Author: Dustyn Deerman
Pagan rituals are at the heart of many popular holidays celebrated around the world today.
Paganism encompasses a diverse community of people who focus their energies on practices like ecology, witchcraft, Celtic traditions, or certain gods and goddesses. The recognition of the divine in nature is at the heart of many of their beliefs, and much of what (and how) they celebrate throughout the year is based on their awareness of the natural world.
The pagan Wheel of the Year is broken up into 8 sabbats, or holidays. Learn the history of each sabbat, how to celebrate, and a tarot spread for each holiday.
The Wheel of the Year
The Wheel of the Year represents a pagan holiday calendar that’s split into 8 sections, or sabbats. These 8 sabbats divide the year equally, marking the beginning of each season as well as their mid-points.
Because the yearly solstices and equinoxes are tied to astronomical events, some of the sabbats shift slightly from year-to-year.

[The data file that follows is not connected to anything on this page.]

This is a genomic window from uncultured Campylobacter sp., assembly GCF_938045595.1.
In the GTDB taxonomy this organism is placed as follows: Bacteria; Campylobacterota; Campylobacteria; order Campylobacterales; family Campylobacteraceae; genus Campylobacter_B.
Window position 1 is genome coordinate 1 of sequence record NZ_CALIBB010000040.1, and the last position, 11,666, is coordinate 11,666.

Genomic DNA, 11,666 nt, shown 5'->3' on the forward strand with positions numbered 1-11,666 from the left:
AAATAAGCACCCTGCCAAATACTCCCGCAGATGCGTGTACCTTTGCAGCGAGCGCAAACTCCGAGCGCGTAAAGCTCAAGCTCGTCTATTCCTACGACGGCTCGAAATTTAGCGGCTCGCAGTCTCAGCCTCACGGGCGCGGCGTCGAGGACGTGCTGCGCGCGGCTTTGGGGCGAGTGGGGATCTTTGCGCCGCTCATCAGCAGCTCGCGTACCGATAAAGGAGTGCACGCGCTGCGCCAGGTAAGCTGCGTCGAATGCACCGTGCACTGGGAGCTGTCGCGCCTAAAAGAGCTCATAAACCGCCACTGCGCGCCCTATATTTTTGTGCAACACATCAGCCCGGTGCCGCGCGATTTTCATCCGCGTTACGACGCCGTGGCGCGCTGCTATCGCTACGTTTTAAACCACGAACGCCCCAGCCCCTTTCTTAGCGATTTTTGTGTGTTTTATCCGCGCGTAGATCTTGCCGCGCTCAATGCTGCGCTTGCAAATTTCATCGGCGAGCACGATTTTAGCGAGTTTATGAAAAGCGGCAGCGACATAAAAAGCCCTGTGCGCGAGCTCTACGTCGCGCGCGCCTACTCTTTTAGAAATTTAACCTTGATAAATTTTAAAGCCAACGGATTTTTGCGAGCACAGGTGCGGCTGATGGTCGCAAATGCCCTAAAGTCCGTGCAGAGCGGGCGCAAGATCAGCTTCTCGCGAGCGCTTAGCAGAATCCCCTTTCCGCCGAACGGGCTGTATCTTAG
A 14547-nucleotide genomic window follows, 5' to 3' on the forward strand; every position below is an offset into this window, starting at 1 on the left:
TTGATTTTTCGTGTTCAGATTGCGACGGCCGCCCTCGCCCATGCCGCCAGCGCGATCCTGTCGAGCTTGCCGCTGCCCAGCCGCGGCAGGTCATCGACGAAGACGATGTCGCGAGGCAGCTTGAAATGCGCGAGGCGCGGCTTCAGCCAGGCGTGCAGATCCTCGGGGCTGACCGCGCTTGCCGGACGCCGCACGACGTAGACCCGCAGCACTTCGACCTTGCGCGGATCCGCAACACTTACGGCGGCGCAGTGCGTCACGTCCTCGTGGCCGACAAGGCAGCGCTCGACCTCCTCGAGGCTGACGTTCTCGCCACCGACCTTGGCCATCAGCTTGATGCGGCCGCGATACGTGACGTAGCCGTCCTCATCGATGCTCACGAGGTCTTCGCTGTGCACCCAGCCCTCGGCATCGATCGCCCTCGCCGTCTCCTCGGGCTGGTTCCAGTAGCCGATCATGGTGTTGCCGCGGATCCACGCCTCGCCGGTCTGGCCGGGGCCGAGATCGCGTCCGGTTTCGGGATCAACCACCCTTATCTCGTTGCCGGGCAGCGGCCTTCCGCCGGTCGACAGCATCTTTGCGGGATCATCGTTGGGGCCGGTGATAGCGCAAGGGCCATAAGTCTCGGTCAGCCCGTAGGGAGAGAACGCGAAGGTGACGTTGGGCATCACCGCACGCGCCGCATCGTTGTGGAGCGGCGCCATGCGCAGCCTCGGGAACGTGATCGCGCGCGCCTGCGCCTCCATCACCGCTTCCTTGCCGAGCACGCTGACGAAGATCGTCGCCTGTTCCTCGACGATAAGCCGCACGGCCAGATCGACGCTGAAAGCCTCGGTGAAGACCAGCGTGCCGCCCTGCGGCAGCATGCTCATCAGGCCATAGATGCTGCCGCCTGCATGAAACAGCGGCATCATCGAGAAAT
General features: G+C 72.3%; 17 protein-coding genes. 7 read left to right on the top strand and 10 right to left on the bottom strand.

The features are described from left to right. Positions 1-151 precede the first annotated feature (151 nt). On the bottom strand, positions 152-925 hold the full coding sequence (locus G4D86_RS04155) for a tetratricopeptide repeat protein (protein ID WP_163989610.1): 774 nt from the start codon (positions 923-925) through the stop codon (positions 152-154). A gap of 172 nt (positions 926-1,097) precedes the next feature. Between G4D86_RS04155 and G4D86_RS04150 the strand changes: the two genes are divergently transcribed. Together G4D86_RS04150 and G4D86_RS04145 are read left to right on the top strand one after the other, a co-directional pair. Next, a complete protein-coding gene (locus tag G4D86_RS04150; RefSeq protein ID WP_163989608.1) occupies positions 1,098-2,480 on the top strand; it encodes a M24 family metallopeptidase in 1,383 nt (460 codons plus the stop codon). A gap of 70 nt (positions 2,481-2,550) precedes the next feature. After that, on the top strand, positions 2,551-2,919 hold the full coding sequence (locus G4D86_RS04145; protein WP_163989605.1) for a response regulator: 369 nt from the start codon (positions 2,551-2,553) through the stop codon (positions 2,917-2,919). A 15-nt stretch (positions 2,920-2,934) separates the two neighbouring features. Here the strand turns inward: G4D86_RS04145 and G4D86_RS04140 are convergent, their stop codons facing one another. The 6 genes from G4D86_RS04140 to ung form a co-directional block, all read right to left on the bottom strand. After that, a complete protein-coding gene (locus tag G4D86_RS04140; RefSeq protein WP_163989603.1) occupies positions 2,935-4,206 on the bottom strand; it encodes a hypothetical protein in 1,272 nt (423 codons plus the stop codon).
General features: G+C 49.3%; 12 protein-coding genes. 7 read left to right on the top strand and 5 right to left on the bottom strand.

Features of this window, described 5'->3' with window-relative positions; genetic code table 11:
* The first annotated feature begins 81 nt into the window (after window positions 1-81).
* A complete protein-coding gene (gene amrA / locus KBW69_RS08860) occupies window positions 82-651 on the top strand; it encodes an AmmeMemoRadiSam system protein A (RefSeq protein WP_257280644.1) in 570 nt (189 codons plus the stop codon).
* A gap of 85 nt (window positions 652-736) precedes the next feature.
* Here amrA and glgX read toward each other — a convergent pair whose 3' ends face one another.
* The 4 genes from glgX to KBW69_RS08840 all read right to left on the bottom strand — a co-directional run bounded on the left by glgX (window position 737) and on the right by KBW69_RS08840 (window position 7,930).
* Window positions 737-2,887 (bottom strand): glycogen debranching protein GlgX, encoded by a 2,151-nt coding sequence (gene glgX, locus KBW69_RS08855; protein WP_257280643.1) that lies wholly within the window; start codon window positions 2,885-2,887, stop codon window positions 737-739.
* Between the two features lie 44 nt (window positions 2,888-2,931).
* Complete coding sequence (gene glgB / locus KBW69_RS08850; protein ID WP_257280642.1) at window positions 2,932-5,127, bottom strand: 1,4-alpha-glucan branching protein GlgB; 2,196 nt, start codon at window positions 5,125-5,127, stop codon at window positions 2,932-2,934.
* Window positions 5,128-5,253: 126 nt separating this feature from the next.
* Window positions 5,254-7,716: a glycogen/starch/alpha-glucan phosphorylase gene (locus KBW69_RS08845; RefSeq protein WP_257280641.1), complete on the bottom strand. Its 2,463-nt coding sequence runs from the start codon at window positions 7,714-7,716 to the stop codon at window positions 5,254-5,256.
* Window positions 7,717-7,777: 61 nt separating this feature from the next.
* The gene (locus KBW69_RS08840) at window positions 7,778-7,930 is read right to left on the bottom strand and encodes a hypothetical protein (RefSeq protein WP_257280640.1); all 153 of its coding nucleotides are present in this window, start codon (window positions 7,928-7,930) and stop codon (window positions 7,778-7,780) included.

The 8 sabbats are split up into two categories — the lesser and greater sabbats.
- Yule, Ostara, Litha, and Mabon are known as the lesser sabbats. These are the pagan seasonal holidays, more commonly known as solstices and equinoxes.
- Imbolc, Beltane, Lammas, and Samhain are known as the greater sabbats. These pagan holidays mark the midpoint of each season.
A celebration comes about every 6 weeks, so there’s always something to look forward to. Each pagan sabbat has its own spells, rituals, and tarot spreads associated with it.
1. Yule (December 19-23)
Yule is the celebration of the winter solstice. This is the shortest day and longest night of the year.
While Yule is a time of darkness, it’s also a time of rebirth, as it’s a new beginning for light to enter the world again.
Yule is associated with thought and reflection. It’s a time to look back on your year and reminiscing about what has happened. Honor your lost loved ones during Yule, and give them a space to join you in the celebrations.